Technology now stretches a long way beyond PCs, tablets and smartphones into a wide range of devices that are becoming more integrated into everyday life. Hot topics for the next International Consumer Electronics Show in Las Vegas in January include 3D printing, ZigBee short-range radio, Digital Health gadgets, and MotionTech. These will be featured in "tech zones" that make it easier for visitors to explore emerging technologies. Among the lifestyle-oriented options, there will also be zones for Silvers (aka Baby Boomers), MommyTech, and FashionWare (wearable technologies).
The MotionTech zone will focus on MEMS (Micro-Electro-Mechanical Systems) or micro-machines used for sensing. Karen Chupka, CES senior vice president, says: "Sensor technologies are changing the way we use our tech devices and empowering us to use motion technology tools in new, more personalized ways for gaming, health and fitness monitoring, security systems and more."
Chupka appeared in London this week at the annual CES Unveiled event, along with chief executive Gary Shapiro and research director Shawn DuBravac.
DuBravac provided some research into the UK market for technology products. The figures show that in terms of personal/household ownership, tablets (43 percent) are still behind desktop PCs (60 percent), smartphones (77 percent) and laptops (83 percent), though presumably they will reach that level of adoption soon. As tablets become obsolete faster than PCs, there should be a few years of rapid sales still to come.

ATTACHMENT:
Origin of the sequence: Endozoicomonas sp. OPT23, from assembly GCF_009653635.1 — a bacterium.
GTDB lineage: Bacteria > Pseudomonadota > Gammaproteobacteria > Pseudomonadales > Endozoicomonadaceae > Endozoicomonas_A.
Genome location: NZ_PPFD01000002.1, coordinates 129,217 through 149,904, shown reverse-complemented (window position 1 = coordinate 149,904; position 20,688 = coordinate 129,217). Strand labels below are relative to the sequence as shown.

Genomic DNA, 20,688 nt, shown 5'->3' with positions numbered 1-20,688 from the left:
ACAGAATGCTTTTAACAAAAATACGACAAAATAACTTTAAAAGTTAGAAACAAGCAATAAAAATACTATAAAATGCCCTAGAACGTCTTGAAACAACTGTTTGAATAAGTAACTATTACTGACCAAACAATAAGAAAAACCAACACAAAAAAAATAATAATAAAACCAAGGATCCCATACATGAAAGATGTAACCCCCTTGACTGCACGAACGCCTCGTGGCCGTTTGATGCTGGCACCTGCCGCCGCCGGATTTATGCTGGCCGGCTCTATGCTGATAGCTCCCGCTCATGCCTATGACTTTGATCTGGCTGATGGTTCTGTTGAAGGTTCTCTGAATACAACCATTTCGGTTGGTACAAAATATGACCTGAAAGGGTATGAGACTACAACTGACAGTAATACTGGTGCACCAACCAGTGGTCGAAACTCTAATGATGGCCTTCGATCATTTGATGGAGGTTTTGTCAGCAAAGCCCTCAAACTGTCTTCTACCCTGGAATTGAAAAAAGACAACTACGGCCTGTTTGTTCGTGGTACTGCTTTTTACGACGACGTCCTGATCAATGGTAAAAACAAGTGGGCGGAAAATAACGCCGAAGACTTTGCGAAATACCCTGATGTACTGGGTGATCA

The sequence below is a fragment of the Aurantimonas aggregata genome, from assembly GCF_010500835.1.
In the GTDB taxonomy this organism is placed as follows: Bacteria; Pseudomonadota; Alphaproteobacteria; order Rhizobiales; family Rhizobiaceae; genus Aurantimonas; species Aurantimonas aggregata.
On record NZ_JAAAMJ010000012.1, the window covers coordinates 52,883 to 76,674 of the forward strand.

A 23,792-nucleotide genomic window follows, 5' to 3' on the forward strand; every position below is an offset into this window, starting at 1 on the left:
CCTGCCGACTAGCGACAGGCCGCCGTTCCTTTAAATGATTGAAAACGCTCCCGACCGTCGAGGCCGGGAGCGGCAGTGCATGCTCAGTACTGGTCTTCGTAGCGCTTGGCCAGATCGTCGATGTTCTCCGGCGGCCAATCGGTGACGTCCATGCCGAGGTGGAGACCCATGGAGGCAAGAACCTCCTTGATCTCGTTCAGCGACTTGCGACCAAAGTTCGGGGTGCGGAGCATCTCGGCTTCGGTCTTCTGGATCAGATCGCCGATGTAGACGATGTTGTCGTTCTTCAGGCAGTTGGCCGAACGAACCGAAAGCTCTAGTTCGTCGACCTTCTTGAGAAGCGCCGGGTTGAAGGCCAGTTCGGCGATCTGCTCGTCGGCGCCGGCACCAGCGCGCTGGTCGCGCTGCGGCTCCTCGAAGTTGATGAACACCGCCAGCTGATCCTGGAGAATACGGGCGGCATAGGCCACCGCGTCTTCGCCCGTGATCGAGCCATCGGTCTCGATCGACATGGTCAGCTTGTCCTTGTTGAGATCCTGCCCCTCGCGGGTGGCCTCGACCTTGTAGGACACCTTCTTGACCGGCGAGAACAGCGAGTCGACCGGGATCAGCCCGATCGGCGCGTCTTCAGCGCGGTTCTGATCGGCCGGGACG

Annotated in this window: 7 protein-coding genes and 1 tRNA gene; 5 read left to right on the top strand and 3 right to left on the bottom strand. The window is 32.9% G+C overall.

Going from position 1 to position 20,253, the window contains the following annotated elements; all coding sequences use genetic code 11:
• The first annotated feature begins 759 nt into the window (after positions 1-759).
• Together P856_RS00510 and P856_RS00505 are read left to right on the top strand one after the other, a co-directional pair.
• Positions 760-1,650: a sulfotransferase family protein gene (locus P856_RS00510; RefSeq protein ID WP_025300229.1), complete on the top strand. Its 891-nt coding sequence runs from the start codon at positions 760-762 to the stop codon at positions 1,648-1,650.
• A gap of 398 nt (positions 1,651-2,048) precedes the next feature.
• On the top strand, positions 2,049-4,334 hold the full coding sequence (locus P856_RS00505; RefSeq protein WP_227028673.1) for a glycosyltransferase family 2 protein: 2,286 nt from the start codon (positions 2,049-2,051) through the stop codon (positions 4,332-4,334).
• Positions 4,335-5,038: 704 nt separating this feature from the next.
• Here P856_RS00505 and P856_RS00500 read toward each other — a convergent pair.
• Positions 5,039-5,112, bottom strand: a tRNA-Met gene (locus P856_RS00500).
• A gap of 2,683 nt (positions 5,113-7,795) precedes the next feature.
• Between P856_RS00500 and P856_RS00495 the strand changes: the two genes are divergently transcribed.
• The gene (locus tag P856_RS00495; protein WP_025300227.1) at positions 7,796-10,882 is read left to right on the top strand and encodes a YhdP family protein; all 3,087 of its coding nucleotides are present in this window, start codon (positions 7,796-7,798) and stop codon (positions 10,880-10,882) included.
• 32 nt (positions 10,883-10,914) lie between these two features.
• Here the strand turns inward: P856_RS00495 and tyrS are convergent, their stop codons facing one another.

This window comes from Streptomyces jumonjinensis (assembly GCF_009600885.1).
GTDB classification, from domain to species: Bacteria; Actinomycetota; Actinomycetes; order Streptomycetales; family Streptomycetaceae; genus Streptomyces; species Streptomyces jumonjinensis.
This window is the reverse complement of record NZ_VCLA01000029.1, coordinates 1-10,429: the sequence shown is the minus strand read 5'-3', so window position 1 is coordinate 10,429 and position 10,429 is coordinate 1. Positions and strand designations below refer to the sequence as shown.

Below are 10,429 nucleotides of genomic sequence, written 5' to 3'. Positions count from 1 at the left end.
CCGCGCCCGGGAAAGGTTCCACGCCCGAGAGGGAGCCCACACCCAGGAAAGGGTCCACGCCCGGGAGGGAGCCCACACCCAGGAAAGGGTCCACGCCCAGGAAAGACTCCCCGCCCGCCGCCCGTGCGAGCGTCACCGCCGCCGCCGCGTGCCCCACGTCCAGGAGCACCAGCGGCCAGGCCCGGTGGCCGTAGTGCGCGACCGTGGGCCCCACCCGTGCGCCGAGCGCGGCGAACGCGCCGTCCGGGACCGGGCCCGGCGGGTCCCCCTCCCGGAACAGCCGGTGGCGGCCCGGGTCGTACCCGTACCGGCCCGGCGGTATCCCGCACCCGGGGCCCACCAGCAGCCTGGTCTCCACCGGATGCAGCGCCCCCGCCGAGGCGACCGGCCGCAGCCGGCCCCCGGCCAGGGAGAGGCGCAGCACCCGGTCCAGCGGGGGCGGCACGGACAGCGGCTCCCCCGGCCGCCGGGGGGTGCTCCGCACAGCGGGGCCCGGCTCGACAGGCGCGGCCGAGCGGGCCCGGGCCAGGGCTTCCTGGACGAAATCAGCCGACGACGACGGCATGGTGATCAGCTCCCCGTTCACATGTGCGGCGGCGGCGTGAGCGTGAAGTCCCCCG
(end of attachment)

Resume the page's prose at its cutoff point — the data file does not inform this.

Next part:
Looking at devices UK adults intend to purchase, the smartphone is the top product for households that already have one (40 percent) and households that don't (35 percent). However, more households intend to purchase a new laptop than a new tablet in the next 12 months. For households that already have these devices, the laptop leads by 21 percent to 19 percent, and in households that don't, by 23 percent to 20 percent. However, this is only the replacement rate needed for a product that lasts 4 or 5 years.
UK adults are mainly buying technology to keep themselves entertained (51 percent) and make life more enjoyable (45 percent), but making an internet connection is also a strong factor (41 percent). Productivity and efficiency are less important, and only 10 percent say they are buying "to assist in my work life".
CES Unveiled also visited Paris this week, before moving on to Tel Aviv on October 7. Presentations will also be given in New York (November 12) and Las Vegas (January 5, 2014).